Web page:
Discipline: Biological Sciences
Shari Galvin - Texas Southern University
The three Gram negative bacteria belonging to the genus Yersinia that are pathogenic in humans are Yersinia enterocolitica, Yersinia pseudotuberculosis, and Yersinia pestis. The first two pathogens mentioned, infect the gut and cause self-limiting gastroenteritis. Y. pestis, in contrast, is the etiological agent of the bubonic, septicemic and pneumonic plague responsible for causing three major pandemics. The plague, which still exists in the modern world, is capable of killing infected patients within 3-7 days. Unless antibiotic treatment is started early, mortality rates can be as high as 66% and 93%. Previously, our group determined that exposure to indoor and outdoor dust impacted a number of opportunistic bacterial pathogens, mainly: Escherichia coli, Enterococcus faecalis (which are both gut flora) and Psuedomonas aeruginosa (found in gut and can cause pneumonic infection). While house dust enhanced bacterial growth in certain medium, both indoor and outdoor dust enhanced biofilm production of all three bacterial species, which could potentially alter their virulence potential. Dust, considered to be an environmental contaminant, becomes toxic when present in excess amounts either indoor or outdoor. Toxicity is attributed to composition of the dust contaminants. In furthering our previous studies, we sought to determine whether dust exposure could influence the proliferation of a bonafide pneumonic pathogen when cultured with lung tissue.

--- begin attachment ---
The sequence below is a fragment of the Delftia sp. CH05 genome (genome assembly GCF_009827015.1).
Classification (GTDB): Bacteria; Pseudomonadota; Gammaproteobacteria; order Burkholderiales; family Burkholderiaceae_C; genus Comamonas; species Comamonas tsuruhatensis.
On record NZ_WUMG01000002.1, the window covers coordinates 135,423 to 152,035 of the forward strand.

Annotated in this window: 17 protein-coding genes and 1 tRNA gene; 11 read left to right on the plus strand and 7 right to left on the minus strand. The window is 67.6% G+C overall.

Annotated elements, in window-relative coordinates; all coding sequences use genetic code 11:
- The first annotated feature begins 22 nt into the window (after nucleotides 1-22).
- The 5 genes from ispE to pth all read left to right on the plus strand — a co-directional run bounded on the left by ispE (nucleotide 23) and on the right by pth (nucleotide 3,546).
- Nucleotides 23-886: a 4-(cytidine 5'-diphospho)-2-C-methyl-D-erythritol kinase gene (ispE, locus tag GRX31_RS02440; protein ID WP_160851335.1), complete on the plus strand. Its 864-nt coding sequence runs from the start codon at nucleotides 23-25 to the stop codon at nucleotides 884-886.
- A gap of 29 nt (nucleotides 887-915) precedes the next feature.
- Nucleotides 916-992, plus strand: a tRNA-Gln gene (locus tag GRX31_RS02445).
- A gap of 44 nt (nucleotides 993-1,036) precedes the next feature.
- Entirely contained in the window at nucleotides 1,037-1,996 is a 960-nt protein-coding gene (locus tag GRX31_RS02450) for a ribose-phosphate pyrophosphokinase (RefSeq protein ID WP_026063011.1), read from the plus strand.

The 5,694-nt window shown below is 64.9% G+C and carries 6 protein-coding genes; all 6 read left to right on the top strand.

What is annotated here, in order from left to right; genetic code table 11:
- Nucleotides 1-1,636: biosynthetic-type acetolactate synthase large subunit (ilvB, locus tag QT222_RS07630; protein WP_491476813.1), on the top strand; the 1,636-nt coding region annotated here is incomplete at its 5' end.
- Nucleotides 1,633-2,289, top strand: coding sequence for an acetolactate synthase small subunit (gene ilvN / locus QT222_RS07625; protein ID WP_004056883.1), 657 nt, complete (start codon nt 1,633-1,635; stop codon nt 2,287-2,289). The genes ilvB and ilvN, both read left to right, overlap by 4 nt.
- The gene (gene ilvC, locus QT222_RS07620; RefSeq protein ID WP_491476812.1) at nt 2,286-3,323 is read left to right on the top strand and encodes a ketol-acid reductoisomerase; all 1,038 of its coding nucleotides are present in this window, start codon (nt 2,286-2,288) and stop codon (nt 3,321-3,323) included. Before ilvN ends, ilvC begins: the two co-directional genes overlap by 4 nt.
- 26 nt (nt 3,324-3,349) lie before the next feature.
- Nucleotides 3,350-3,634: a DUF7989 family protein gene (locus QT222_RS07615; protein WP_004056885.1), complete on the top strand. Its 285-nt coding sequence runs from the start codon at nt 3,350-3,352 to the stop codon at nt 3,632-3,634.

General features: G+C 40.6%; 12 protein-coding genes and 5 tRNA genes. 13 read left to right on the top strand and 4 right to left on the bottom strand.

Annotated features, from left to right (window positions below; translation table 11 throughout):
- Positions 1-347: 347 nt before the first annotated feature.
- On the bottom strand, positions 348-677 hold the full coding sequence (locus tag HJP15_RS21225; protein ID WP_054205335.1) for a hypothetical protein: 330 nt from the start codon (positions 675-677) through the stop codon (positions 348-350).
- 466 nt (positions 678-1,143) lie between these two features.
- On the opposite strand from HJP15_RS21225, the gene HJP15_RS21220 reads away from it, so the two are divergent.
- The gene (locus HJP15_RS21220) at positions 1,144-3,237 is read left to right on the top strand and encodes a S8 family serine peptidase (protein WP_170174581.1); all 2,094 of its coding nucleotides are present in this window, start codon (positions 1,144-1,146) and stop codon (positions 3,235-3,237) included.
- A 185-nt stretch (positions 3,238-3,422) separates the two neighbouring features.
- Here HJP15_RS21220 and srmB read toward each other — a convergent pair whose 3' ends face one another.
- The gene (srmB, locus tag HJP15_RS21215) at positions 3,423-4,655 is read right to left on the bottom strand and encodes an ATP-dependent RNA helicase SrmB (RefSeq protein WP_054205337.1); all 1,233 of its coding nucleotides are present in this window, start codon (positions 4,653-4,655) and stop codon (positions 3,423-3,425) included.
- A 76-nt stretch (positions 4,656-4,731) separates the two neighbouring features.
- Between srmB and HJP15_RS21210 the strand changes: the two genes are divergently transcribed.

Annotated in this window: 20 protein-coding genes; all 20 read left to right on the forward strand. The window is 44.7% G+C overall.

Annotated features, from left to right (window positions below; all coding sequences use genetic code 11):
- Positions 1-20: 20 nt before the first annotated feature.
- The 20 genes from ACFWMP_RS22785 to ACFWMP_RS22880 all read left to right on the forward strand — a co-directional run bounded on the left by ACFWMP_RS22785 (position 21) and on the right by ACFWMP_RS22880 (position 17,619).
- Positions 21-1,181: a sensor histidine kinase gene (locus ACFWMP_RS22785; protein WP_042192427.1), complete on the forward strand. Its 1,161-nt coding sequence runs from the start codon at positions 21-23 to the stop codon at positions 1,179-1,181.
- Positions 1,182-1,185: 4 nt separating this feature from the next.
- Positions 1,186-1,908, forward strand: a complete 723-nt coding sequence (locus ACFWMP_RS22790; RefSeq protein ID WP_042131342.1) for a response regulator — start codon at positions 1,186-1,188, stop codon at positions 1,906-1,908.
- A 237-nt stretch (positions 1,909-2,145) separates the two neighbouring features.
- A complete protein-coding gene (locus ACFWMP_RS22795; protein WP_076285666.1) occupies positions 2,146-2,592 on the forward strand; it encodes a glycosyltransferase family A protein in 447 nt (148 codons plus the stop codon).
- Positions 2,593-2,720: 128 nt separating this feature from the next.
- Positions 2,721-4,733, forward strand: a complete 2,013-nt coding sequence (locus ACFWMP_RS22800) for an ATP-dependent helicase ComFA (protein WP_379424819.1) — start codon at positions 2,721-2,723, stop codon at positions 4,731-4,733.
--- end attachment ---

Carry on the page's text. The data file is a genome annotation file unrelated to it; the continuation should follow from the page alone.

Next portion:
For this study we developed a lung tissue infection model system in which we determined the impact of dust on Y. pestis and its various isogenic mutant strains. To test this, bacterial co-culture with lung epithelial cells (A549) were challenged with various types of dust for a period of 6 hours. Bacterial loads were determined by plate counting. Future research will involve employing a murine pneumonic infection model system to further observe the impact of dust on aerosolized Y. pestis in addition to characterizing the impact of dust on Y. enterocolitica and Y. pseudotuberculosis in gut co-culture model systems.ERNAbstractSG.docx
Funder Acknowledgement(s): This project was directly supported by the National Science Foundation Research Infrastructure in Science and Engineering (HRD 1345173).
Faculty Advisor: Jason A. Rosenzweig, firstname.lastname@example.org